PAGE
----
This positive meeting between these two formidable ladies, came ahead of a historic moment which took place on April 13th 2018, when China and Scotland signed a treaty to open China’s multi-trillion-dollar, globe-spanning “Belt and Road” infrastructure programme to Scottish businesses. The programme is part of China’s President Xi Jinping’s goal of linking China to the West.
This deal is expected to deliver substantial trade agreements for participating Scottish businesses. It will provide information and support on trade and investment to Scottish businesses looking to make deals in China. This move is likely to strengthen ties between China and Scotland as trade-partners.
Building on Established Good Will
Trade and tourism bonds between Scotland and China has been growing over the past few years. In March 2018, it was announced that travellers would be able to take direct flights between Edinburgh and China, negating the need to journey via Amsterdam or London. This is expected to significantly increase the number of travellers and students coming to Edinburgh.
The University of the West of Scotland has just received accreditation from the Chinese government to provide foreign expertise in technical and managerial training to organisations in China. China Ocean Engineering Shanghai, an offshore construction and decommissioning specialist, is set to establish a project based in Dundee, providing a significant boost to the city’s waterfront renaissance.
Critics Accuse Sturgeon of Putting China First
Despite all this welcomed inward investment, some critics are uncomfortable with Sturgeon’s actions on this trip, such as meeting with the bosses of a state-owned Chinese firm bidding to build a power plant in Scotland covered by the National Planning Framework. In the past, Sturgeon has been criticised for signing a deal with a Chinese company to provide the steel for the Queensferry Crossing instead of using local companies and supporting a Scottish industry that was in dire need of a boost.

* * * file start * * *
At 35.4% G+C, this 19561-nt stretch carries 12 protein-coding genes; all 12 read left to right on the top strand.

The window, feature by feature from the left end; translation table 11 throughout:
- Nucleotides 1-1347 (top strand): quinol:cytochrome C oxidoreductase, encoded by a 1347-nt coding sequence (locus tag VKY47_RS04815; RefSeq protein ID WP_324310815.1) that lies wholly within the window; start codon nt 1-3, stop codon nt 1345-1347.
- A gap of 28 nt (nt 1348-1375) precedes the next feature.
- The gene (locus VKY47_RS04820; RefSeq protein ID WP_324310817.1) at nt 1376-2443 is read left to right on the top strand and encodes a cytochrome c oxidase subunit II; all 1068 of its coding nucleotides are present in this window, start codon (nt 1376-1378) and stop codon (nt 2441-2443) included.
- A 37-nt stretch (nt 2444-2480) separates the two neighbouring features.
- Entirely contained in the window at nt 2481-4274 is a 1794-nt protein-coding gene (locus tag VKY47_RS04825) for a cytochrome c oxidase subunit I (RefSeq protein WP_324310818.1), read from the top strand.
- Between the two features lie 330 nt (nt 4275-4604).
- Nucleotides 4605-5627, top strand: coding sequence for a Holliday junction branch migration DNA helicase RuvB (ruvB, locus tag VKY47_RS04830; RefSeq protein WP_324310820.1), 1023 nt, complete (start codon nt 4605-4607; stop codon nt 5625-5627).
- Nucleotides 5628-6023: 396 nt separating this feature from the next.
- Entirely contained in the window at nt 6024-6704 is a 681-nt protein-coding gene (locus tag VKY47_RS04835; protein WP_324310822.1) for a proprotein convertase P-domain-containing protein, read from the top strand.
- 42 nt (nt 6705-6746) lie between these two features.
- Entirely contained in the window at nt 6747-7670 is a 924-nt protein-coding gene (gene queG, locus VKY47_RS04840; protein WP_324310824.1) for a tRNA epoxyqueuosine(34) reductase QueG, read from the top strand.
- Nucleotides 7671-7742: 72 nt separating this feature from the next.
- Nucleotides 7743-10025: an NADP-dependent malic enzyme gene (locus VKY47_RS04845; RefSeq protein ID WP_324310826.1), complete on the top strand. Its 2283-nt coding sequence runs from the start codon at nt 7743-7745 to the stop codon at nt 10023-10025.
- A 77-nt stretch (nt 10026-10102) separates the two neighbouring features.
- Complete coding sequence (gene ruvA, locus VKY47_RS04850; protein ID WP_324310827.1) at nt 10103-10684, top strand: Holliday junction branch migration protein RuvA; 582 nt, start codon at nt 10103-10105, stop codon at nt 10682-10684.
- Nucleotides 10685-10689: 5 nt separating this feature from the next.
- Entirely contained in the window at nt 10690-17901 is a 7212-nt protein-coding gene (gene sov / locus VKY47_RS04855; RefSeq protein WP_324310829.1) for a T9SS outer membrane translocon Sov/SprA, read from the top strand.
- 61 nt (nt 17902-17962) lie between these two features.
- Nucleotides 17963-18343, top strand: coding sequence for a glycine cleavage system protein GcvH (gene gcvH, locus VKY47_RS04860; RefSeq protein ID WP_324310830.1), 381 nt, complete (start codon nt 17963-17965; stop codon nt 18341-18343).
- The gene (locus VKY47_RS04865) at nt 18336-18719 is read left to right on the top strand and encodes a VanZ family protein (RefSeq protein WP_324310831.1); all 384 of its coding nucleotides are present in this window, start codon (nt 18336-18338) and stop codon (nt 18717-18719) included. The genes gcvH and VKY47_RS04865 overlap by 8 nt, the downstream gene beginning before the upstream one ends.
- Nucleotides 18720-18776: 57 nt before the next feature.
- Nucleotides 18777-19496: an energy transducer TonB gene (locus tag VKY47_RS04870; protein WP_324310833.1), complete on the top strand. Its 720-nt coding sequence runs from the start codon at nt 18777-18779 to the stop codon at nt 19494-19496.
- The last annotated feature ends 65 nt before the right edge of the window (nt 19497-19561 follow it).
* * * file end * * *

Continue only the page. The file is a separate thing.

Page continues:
The issue of humans right could also prove prohibitive as the Scottish Government is under pressure to conduct and publish human rights checks on any deals struck with Chinese companies. Previously, Sturgeon had been seen to quietly sign a Memorandum’s of Understanding in 2016, worth an estimated £10bn, with Sinofortone Group and China Railway No3 Engineering Group. The latter company had been named in Amnesty International’s report on human rights abuses and had been blacklisted by Norway’s oil fund. This revelation sparked outrage and ultimately the deal collapsed due to its unpopularity.
China has a less than favourable history when it comes to the issue of human rights, it will be a large undertaking for the Scottish Government to assure the public that it is not making deals with firms that exploit or support the abuse of human rights. However, if the Scottish Government takes the necessary steps and puts in the due diligence, Scotland’s increasingly close ties to China has the potential to offer a massive boost to the Scottish economy.